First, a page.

At social functions, especially during business networking opportunities, we have been conditioned to ask, “What do you do?” In many ways it speaks to our personal ethics and sense of self in a competitive world.
Too often we’re defined, because we allow it, by societal definitions of success including wealth and education. We’re quick to tell someone about our job as a lawyer or store manager or professional writer. Success, however, is relative. It’s also manifested in our car, clothes or jewelry sometimes to make a certain fashion statement.
Now and then I give myself a reality check about what I hang in my office. Is the art and opera memorabilia displayed to make an impression, or are they primarily displayed to give me joy and comfort in an unjust world that increasingly puzzles and confuses me as I get older.
I confess, however, I’m always looking to make a new convert to opera. I sometimes point out there is nothing highbrow about it. The super rich to the working poor can and should enjoy art and culture.
At least for me, art and culture provides a much needed spiritual balm, a needed renewal, or sometimes an awakening or revelation to another truth or perspective. Yet, I do take time to pause and reflect to make sure what I display or collect is done for those reasons and for the sake of joy, not a fake sense of self.
I’ve developed a habit of giving some things away when a visitor to my home or office takes a strong interest in something. I’ve realized we’re only caretakers for everything in our possession. At times it is apparent that someone may get even more joy out of something than I will, hence it’s time to pass it on. It’s one less thing to worry about should I move, it will bring someone else pleasure and perhaps spark for them a new cultural appreciation, and later on I’ve spared the person stuck with dismantling my modest estate from finding homes for the items collected.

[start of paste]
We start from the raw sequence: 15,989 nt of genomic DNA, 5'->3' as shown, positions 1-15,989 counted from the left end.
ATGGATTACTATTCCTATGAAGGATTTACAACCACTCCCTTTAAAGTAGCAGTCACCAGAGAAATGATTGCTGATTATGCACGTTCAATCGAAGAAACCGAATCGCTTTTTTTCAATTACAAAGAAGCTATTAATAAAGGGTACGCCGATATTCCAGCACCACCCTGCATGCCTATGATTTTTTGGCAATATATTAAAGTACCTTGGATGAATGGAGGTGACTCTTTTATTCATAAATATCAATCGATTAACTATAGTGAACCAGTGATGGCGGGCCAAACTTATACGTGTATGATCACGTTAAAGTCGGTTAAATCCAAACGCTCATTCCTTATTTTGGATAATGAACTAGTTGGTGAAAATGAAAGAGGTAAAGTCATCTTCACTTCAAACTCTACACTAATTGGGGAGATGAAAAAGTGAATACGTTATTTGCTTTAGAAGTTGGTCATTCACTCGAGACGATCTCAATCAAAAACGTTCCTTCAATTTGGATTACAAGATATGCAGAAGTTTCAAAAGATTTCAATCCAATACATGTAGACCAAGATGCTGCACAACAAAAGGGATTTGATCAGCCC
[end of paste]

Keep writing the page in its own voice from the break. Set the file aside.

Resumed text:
What if the next time someone asks what you do, your response is a bit unconventional. Unless your work is a vocation, such as social worker, child welfare advocate, or executive at a non-profit helping to make the world better as just a few examples, start with what you do to make a difference.
You might be a successful entrepreneur, clearly a significant accomplishment, but suppose you first mentioned your passion as a Rotarian. Imagine the expression on the other person’s face when you start talking about the positive difference you and the organization makes in the world.
What do you do? “I’m a literacy volunteer,” or “I visit with county jail residents every week,” or “I volunteer at CASA,” or “I serve meals at a soup kitchen twice a month and do meals on wheels twice a month,” or, “I visit shut-ins.”
If more people defined what they did by the difference they’re trying to make, it could put less emphasis on work, wealth and social status and on nurturing your personhood and by example the personhood of others. In more fully understanding who we are, belonging to and interconnected with the majesty of the cosmos, perhaps we can build a better community based on our humanity, not social or employment status which can lead to a lost perspective.
Paul Jesep is an attorney, Corporate Chaplain and author of “Lost Sense of Self & the Ethics Crisis: Learn to Live and Work Ethically”.